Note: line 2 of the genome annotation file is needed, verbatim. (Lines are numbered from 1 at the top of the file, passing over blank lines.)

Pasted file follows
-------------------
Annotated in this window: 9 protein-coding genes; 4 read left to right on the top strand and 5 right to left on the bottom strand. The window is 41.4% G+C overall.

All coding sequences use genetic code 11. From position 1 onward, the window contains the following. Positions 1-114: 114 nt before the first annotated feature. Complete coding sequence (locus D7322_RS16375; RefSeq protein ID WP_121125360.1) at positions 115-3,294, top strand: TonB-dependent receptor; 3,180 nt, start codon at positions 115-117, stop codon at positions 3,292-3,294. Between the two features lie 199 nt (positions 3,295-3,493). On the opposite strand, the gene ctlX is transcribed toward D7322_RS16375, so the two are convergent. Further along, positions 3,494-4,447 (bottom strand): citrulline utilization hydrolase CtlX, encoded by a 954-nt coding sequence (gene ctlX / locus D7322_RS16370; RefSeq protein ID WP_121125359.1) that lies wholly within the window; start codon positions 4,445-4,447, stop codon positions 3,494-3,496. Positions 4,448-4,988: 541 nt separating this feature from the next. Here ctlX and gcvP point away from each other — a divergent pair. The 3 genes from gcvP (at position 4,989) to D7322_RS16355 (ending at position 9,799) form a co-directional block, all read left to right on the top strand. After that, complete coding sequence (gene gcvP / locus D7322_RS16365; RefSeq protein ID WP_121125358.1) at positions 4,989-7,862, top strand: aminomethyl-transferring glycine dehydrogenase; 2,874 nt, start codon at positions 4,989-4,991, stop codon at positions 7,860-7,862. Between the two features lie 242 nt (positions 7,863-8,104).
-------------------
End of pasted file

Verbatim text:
All coding sequences use genetic code 11. From position 1 onward, the window contains the following. Positions 1-114: 114 nt before the first annotated feature. Complete coding sequence (locus D7322_RS16375; RefSeq protein ID WP_121125360.1) at positions 115-3,294, top strand: TonB-dependent receptor; 3,180 nt, start codon at positions 115-117, stop codon at positions 3,292-3,294. Between the two features lie 199 nt (positions 3,295-3,493). On the opposite strand, the gene ctlX is transcribed toward D7322_RS16375, so the two are convergent. Further along, positions 3,494-4,447 (bottom strand): citrulline utilization hydrolase CtlX, encoded by a 954-nt coding sequence (gene ctlX / locus D7322_RS16370; RefSeq protein ID WP_121125359.1) that lies wholly within the window; start codon positions 4,445-4,447, stop codon positions 3,494-3,496. Positions 4,448-4,988: 541 nt separating this feature from the next. Here ctlX and gcvP point away from each other — a divergent pair. The 3 genes from gcvP (at position 4,989) to D7322_RS16355 (ending at position 9,799) form a co-directional block, all read left to right on the top strand. After that, complete coding sequence (gene gcvP / locus D7322_RS16365; RefSeq protein ID WP_121125358.1) at positions 4,989-7,862, top strand: aminomethyl-transferring glycine dehydrogenase; 2,874 nt, start codon at positions 4,989-4,991, stop codon at positions 7,860-7,862. Between the two features lie 242 nt (positions 7,863-8,104).